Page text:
# Create QueriesConfig
queries = 
queries.append(Query(text=”What is the check#?”, alias=”CHECK_NUMBER”, pages=[“*”]))
queries.append(Query(text=”What is the date?”, alias=”DATE”, pages=[“*”]))
queries.append(Query(text=”What is the check amount in words?”, alias=”CHECK_AMOUNT_WORDS”, pages=[“*”]))
queries.append(Query(text=”What is the dollar amount?”, alias=”DOLLAR_AMOUNT”, pages=[“*”]))
queries.append(Query(text=”Who is the payee?”, alias=”PAYEE_NAME”, pages=[“*”]))
queries.append(Query(text=”What is the customer account#”, alias=”ACCOUNT_NUMBER”, pages=[“*”]))
queries.append(Query(text=”what is the payee address?”, alias=”PAYEE_ADDRESS”, pages=[“*”]))
queries.append(Query(text=”What is the bank routing number?”, alias=”BANK_ROUTING_NUMBER”, pages=[“*”]))
queries.append(Query(text=”What is the memo”, alias=”MEMO”, pages=[“*”]))
queries.append(Query(text=”What is the account name/payer/drawer name?”, alias=”ACCOUNT_NAME”, pages=[“*”]))
queries.append(Query(text=”What is the bank name/drawee name?”, alias=”BANK_NAME”, pages=[“*”]))
queries_config = QueriesConfig(queries=queries)
document_name = “<image_name>”
textract_json_with_adapter = call_textract(input_document=document_name,
Finally, we tabulate our results for better readability:
d = t2.TDocumentSchema().load(textract_json)
for page in d.pages:
query_answers = d.get_query_answers(page=page)
To clean up your resources, complete the following steps:
On the Amazon Textract console, choose Custom Queries in the navigation pane.
Select the adaptor you want to delete.
You can regularly improve your adapters by creating new versions of a previously generated adapter. To create a new version of an adapter, you add new sample documents to an existing adapter, label the documents, and perform training. You can simultaneously maintain multiple versions of an adapter for use in your development pipelines. To update your adapters seamlessly, do not make changes to or delete your Amazon Simple Storage Service (Amazon S3) bucket where the files needed for adapter generation are saved.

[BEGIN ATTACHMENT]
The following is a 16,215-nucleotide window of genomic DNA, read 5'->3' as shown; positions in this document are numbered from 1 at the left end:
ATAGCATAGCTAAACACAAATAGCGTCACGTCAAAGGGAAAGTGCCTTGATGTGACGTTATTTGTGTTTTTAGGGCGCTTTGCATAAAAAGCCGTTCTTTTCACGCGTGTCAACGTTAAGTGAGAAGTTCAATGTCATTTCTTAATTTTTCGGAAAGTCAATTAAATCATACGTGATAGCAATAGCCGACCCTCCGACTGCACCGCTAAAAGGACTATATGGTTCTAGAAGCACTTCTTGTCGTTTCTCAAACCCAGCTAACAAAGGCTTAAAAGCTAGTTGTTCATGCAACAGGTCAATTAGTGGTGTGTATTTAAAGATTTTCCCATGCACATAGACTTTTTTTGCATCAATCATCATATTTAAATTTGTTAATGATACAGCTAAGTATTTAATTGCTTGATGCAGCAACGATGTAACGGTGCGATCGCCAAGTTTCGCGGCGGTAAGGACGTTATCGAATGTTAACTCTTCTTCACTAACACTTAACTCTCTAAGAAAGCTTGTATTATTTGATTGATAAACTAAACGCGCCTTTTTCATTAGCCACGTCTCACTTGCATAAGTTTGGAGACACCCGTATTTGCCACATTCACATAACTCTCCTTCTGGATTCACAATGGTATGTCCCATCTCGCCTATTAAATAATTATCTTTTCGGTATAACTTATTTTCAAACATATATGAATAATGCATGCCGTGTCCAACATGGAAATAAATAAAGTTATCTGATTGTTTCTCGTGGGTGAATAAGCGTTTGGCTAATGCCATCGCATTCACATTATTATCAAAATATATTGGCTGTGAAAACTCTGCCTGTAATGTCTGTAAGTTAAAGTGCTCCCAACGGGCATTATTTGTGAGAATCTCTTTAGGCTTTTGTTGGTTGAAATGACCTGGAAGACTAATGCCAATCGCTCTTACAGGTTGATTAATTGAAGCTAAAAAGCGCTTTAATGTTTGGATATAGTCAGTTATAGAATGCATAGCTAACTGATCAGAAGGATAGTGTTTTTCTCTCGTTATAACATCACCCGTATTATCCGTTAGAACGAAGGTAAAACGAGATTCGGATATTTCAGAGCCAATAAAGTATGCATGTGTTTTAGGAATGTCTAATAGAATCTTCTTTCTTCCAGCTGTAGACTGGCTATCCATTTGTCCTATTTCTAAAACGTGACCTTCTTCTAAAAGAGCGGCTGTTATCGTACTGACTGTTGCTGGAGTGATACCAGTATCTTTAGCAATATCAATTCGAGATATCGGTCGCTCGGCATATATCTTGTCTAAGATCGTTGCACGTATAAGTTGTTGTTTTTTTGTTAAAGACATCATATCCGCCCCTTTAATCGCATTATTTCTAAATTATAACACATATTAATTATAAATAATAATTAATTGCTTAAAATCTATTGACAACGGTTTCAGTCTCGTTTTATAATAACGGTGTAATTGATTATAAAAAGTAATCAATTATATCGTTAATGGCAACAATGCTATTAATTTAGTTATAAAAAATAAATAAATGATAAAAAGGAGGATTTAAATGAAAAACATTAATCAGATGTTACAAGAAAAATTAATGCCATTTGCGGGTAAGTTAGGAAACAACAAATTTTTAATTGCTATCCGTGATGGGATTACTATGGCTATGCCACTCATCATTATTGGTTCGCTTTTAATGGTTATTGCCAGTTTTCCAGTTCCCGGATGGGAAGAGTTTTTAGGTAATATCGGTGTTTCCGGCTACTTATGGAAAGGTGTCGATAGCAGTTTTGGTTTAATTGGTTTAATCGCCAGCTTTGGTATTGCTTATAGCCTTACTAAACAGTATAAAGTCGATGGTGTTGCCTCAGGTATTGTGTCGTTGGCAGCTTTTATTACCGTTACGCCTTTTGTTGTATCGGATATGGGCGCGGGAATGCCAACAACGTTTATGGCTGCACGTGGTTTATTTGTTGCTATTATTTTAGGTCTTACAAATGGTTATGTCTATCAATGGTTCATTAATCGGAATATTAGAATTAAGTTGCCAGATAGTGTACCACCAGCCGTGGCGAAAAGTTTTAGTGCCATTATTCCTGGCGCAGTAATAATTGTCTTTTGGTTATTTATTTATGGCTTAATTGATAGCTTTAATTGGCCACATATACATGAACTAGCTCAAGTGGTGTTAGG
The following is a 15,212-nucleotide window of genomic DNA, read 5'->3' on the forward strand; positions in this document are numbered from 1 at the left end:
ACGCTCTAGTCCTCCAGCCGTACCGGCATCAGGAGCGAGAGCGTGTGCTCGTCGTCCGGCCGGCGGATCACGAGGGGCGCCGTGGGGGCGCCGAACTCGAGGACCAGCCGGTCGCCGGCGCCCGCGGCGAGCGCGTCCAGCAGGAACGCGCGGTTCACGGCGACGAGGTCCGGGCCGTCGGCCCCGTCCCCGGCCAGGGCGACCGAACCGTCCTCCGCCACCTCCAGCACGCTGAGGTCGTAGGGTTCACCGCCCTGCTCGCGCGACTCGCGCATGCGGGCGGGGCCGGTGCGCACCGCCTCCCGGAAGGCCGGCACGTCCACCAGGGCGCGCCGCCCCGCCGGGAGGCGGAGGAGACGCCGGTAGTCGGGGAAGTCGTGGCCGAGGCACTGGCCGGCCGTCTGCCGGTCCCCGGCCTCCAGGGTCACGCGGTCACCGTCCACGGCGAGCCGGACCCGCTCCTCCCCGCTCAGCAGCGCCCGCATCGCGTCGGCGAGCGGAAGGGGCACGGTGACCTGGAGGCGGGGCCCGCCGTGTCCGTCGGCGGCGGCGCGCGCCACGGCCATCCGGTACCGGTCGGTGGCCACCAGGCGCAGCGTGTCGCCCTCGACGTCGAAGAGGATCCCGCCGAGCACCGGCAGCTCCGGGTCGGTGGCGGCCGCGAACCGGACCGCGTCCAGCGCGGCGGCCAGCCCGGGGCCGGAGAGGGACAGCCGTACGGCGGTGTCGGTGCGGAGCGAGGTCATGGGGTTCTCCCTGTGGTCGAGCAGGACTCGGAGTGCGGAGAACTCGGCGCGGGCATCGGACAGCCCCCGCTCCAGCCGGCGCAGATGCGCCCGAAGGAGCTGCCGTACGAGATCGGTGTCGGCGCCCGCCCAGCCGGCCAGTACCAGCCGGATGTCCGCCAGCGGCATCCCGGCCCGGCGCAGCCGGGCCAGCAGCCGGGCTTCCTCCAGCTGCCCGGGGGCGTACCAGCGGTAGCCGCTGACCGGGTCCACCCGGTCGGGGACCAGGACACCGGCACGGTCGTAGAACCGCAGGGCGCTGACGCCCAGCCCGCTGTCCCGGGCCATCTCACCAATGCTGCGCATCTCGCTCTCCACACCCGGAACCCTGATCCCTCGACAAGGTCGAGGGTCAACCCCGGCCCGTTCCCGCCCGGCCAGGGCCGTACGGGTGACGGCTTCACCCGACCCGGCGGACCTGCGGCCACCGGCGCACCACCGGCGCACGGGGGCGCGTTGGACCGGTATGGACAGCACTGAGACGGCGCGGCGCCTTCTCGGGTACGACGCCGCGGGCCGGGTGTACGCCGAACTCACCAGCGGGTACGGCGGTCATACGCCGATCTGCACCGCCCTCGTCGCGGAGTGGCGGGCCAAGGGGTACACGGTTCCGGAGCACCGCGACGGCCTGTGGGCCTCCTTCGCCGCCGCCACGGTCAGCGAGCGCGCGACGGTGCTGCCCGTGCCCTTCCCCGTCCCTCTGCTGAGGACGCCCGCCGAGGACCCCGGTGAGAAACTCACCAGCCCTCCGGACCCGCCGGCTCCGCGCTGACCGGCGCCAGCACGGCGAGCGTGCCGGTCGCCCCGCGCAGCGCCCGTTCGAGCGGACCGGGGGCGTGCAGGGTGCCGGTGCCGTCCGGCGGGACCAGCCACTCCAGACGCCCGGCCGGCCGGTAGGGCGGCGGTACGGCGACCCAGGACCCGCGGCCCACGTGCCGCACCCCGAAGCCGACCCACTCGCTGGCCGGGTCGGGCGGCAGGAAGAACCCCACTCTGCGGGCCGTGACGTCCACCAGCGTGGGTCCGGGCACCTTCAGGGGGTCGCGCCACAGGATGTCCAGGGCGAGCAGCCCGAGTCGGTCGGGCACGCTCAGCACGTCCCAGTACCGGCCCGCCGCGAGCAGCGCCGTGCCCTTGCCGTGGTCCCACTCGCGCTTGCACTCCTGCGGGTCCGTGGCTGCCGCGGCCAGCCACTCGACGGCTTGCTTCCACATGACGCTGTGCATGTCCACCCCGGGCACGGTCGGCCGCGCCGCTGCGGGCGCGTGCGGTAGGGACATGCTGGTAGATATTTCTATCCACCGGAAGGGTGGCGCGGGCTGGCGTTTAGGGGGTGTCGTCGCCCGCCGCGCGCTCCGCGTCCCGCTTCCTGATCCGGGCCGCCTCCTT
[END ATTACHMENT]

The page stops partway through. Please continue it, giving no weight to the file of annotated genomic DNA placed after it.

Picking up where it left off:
When using Custom Queries on your documents, refer to Best practices for Amazon Textract Custom Queries for additional considerations and best practices.
Benefits of Custom Queries
Custom Queries offers the following benefits:
Enhanced document understanding – Through its ability to extract and normalize data with high accuracy, Custom Queries reduces reliance on manual reviews, and audits, and enables you to build more reliable automation for your intelligent document processing workflows.
Faster time to value – When you encounter new document types where you need higher accuracy, you can use Custom Queries to generate an adapter in a self-service manner within a few hours. You don’t have to wait for a pre-trained model update when you encounter new document types or variations of existing ones in your workflow. You have complete control over your pipeline and don’t need to depend on Amazon Textract to support your new document types.
Data privacy – Custom Queries does not retain or use the data employed in generating adapters to enhance our general pretrained models available to all customers. The adapter is limited to the customer’s account or other accounts explicitly designated by the customer, ensuring that only such accounts can access the improvements made using the customer’s data.
Convenience –Custom Queries provides a fully managed inference experience similar to Queries. The adapter training is free and you will only pay for inference. Custom Queries saves you the overhead and expenses of training and operating custom models.
In this post, we discussed the benefits of Custom Queries, showed how Custom Queries can accurately extract data from checks, and shared best practices for effectively utilizing this feature. In just a few hours, you can create an adapter using the console and use it in the AnalyzeDocument API for your data extraction needs. For more information, refer to Custom Queries.
About the authors
Shibin Michaelraj is a Sr. Product Manager with the Amazon Textract team. He is focused on building AI/ML-based products for AWS customers. He is excited helping customers solve their complex business challenges by leveraging AI and ML technologies. In his spare time, he enjoys running, tuning into podcasts, and refining his amateur tennis skills.
Keith Mascarenhas is a Sr. Solutions Architect with the Amazon Textract service team. He is passionate about solving business problems at scale using machine learning, and currently helps our worldwide customers automate their document processing to achieve faster time to market with reduced operational costs.